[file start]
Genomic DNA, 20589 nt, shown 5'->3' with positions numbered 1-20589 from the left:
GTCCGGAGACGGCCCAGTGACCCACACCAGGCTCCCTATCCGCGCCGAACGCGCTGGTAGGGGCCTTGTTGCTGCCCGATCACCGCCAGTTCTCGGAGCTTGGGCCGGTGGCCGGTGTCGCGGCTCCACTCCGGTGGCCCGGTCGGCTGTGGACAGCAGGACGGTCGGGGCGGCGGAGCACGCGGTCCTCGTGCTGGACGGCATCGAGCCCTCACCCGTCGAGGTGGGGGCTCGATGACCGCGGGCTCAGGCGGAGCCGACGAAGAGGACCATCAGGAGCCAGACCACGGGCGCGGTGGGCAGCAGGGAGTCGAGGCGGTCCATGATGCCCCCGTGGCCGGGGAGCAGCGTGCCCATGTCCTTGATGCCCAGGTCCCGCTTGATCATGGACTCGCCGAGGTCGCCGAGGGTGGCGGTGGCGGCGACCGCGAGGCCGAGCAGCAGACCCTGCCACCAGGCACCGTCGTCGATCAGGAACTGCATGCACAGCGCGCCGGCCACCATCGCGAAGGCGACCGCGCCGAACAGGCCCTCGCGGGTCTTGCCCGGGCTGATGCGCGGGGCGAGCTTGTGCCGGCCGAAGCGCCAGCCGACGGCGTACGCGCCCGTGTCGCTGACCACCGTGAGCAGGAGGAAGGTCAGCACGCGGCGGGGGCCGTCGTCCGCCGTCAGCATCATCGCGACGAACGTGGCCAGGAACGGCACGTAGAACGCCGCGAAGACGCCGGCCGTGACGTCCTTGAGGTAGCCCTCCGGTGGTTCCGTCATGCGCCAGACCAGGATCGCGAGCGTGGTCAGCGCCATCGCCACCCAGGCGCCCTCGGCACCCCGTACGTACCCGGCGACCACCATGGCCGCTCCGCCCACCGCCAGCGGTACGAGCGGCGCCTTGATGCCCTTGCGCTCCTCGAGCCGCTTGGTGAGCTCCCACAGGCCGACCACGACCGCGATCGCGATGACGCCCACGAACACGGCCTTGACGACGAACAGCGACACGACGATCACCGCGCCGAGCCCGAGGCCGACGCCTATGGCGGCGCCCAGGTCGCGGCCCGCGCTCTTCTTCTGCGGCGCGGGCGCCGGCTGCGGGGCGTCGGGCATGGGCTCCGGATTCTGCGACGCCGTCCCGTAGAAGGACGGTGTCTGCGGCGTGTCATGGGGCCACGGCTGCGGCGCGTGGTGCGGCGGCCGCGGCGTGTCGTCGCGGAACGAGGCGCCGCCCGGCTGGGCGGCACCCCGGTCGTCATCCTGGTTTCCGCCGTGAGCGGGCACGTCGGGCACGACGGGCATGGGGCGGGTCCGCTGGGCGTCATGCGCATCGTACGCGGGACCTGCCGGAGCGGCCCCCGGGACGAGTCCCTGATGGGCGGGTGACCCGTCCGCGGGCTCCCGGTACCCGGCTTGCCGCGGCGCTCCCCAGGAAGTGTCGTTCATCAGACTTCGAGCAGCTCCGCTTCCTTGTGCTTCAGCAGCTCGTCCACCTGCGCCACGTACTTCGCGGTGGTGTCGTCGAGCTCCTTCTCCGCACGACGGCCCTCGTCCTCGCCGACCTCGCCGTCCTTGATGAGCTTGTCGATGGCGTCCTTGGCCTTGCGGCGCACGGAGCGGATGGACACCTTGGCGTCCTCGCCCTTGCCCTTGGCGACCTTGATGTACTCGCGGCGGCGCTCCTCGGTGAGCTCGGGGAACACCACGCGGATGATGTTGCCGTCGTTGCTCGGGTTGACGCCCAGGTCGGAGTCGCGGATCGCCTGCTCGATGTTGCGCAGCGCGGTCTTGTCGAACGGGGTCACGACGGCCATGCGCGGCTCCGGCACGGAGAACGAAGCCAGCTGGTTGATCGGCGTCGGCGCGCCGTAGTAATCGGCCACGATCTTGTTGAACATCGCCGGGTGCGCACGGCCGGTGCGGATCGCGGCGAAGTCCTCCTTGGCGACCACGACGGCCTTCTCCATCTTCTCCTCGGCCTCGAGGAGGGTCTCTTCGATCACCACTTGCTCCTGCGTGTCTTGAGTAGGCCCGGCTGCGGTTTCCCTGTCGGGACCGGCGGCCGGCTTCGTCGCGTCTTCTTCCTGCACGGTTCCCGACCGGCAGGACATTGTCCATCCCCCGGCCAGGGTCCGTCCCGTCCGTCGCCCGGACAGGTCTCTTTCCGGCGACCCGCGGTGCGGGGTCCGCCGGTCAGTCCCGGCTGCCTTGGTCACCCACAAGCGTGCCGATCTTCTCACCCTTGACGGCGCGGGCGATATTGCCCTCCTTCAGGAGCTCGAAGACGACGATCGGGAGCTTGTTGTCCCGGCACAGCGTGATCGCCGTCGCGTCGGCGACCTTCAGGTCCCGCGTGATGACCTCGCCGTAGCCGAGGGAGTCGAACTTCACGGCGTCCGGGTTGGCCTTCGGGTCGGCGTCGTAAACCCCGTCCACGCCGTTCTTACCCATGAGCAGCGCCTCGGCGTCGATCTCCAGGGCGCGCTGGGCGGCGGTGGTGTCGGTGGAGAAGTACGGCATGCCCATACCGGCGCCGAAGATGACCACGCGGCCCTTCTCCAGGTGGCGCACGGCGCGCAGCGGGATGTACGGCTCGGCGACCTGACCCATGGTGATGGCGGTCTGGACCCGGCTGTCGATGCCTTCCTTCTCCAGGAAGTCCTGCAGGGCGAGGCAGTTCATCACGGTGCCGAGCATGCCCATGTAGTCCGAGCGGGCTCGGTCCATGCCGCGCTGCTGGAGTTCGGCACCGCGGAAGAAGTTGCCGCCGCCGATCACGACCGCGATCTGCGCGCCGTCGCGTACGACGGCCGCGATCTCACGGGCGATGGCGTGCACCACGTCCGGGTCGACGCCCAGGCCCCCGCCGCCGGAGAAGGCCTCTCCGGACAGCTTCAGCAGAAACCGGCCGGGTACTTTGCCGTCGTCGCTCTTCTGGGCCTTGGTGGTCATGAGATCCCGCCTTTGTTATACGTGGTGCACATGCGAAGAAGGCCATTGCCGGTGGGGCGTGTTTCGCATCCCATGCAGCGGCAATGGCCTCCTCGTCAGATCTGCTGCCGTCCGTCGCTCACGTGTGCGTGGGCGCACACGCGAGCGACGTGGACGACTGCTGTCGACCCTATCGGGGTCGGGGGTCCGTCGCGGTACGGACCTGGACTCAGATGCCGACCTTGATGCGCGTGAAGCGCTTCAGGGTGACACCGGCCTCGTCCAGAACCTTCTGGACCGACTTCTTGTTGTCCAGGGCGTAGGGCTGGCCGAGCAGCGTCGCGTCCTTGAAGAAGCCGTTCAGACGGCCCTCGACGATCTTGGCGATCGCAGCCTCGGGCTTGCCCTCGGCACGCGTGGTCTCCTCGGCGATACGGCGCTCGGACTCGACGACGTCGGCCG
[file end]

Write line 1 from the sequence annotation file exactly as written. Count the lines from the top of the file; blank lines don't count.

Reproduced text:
Genomic DNA, 20589 nt, shown 5'->3' with positions numbered 1-20589 from the left: